You're thinking of Core Data as SQL. Big mistake.
Entities are not tables and instances are not records. Each instance is its own object so you do have to change them individually. Otherwise, there wouldn't be much point to using an object graph.
How then would
you handle the following UI problem:
You want to present a table of Person
entities ordered by "name." BUT ...
the user can re-order the Person
entities shown in this table AND you
want that persisted so that the
entities are now sorted by "name" +
"displayOrder" (or whatever you want
to call it). Where do you maintain the
value of "displayOrder" if not as an
attribute of the Person entity?
Oh, I see what your trying to do. You making it a lot harder than it has to be. Core Data handles this type of function easily.
Sort orders are not (usually, see below) facets of the data model but rather the view controller i.e. they're just temporary orders used to display data to the user in a meaningful manner. As such they are created on the fly as needed. In this case you would create a NSSortDescriptor/s to sort on the attribute keys you wish. Then set your fetch request to use those sort descriptors. Then your fetch would return an array with the elements in the desired order.
No fuss no muss.
If the user wants a different sort order just make a different group of sort descriptors. There is no reason to include the sort logic in the actual data model itself and there are many reasons not to do.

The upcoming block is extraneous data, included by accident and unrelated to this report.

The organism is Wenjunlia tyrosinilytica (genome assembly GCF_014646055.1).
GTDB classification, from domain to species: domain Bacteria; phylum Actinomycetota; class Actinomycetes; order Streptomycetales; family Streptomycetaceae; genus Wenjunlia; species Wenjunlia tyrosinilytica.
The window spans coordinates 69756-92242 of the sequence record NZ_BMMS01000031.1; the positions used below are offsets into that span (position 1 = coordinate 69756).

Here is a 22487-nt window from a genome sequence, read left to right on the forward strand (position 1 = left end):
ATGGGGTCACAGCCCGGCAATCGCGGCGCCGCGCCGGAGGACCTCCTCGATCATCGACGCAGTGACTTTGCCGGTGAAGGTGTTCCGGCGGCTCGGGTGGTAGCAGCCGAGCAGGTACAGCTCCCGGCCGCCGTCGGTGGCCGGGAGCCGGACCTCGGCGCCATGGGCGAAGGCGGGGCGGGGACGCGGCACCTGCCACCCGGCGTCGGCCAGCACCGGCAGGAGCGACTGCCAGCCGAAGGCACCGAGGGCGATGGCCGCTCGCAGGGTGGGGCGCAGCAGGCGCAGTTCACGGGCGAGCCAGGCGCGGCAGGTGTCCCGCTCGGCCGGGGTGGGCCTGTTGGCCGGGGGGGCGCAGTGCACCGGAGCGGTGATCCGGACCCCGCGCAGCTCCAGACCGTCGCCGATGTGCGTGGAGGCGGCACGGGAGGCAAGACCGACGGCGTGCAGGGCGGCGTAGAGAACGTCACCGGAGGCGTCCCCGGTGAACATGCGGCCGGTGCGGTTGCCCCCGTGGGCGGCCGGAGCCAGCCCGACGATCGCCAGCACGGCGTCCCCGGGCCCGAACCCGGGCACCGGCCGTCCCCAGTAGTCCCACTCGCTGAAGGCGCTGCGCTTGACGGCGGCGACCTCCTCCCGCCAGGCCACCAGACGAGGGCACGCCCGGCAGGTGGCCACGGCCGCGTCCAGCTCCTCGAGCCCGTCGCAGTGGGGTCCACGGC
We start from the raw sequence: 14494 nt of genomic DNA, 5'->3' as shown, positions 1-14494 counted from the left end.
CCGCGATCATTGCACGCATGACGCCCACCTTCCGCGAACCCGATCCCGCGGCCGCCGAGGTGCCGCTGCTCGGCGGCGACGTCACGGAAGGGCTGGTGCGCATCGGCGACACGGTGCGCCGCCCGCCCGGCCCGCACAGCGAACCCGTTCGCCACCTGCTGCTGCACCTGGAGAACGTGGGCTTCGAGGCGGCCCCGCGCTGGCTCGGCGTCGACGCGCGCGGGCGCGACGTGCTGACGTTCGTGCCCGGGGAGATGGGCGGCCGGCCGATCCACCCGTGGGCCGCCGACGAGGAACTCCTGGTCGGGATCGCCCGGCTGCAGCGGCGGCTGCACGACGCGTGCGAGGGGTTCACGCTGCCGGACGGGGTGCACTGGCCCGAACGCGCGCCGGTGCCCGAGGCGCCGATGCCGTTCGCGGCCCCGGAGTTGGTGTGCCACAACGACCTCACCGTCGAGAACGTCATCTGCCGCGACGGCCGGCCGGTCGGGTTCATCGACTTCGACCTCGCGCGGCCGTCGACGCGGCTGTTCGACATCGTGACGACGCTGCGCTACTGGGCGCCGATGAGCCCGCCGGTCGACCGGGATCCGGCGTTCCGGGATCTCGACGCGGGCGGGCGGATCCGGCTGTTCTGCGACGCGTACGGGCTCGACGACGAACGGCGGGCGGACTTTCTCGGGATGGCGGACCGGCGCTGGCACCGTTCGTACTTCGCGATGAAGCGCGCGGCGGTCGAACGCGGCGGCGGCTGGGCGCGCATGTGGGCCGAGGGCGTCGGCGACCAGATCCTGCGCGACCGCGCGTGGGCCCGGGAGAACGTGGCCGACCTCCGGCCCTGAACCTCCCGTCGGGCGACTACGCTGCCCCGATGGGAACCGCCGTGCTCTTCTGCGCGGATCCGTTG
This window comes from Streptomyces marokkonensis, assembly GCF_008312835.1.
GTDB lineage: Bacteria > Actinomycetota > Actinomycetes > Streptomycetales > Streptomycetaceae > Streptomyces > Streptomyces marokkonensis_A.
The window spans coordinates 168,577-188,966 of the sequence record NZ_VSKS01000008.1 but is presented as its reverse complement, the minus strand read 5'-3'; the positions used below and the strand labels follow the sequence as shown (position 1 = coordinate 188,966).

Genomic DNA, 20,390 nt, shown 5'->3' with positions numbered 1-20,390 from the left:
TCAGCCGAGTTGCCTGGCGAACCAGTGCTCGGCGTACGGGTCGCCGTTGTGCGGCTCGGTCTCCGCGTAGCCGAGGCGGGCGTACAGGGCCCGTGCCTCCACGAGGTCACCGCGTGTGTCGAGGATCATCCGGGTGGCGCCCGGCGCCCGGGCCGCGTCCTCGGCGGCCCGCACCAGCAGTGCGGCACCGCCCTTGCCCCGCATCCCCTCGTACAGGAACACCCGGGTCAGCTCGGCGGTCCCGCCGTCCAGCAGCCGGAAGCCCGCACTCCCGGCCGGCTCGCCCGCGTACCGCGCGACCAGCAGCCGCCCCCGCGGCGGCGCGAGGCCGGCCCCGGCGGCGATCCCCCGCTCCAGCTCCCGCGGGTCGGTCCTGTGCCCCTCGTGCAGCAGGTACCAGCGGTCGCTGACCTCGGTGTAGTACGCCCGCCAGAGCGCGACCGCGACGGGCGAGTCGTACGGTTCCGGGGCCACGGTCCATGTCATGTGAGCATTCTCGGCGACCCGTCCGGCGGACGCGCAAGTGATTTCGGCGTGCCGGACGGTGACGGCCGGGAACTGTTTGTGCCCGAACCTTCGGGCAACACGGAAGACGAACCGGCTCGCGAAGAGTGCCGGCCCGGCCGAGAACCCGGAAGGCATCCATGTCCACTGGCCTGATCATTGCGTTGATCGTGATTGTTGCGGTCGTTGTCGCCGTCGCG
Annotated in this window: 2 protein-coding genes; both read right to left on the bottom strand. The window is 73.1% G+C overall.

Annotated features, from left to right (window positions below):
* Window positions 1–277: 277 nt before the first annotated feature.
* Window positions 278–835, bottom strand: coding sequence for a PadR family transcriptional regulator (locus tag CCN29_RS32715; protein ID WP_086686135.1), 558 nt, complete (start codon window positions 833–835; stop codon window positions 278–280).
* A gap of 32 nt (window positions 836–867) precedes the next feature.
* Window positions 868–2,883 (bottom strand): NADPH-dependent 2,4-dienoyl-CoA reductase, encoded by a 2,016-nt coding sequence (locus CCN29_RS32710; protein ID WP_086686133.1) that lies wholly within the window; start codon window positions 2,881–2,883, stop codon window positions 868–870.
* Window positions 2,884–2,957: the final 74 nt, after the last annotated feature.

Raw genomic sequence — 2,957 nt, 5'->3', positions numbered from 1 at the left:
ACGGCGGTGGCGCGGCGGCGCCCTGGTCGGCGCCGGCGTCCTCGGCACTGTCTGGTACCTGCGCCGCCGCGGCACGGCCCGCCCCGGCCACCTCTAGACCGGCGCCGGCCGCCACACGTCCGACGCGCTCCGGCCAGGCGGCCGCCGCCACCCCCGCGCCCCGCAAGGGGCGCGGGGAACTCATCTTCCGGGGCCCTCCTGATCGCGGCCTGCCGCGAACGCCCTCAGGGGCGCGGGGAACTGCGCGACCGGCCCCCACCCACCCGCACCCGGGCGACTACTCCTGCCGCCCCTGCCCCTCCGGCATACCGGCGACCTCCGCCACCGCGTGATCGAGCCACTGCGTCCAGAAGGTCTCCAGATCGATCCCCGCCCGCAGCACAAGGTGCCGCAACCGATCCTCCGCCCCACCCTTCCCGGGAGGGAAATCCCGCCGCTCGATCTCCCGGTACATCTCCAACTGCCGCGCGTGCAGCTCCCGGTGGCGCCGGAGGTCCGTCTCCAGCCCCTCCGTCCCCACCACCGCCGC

Separating the actual data from the display is very important in the Model-View-Controller design pattern on with all the iPhone API is based. You don't want to include display logic in the data model and you don't want to store data or have data manipulating logic in the display.
In my case users will need to be able
to come back to the application, view
the table and see the Person entities
in the order THEY put them. How else
can you do this except by having a
If you do want to save the order as user data then you do need to include it in the data model.
By coincidence, I just had such a need. Here's how I handled the problem for a small number of objects. These are the methods of NSMangedObject subclass. This works for several hundred lightweight objects.
If you have a large number of heavy weight objects (thousands) I suggest creating a lightweight entity to implement a linked list. Call it OrderEntity. It would have an index attribute, a relationship to the indexed entity, a relationship to the previous OrderEntity and a relationship to the next. (Using a lightweight entity prevents you from having to fault heavy objects which saves memory and makes everything faster. You only have to fault the indexed object when you need to display it.)
Then you use the standard linked list methods to insert, swap and move the items in the list. Then you call update on the moved objects and they call all subsequent OrderEntities to update their indexes.
It can be as simple as having a method that calls the next OrderEntity, passes the current objects index and tells the next to set its order to passedIndex+1. That is basically the exact function as the SQL statement you want to mimic (because of course the logic is the same.)
If you have to do this a lot, create a NSManagedObject subclass to handle the indexing and then have your indexed classes inherit from that.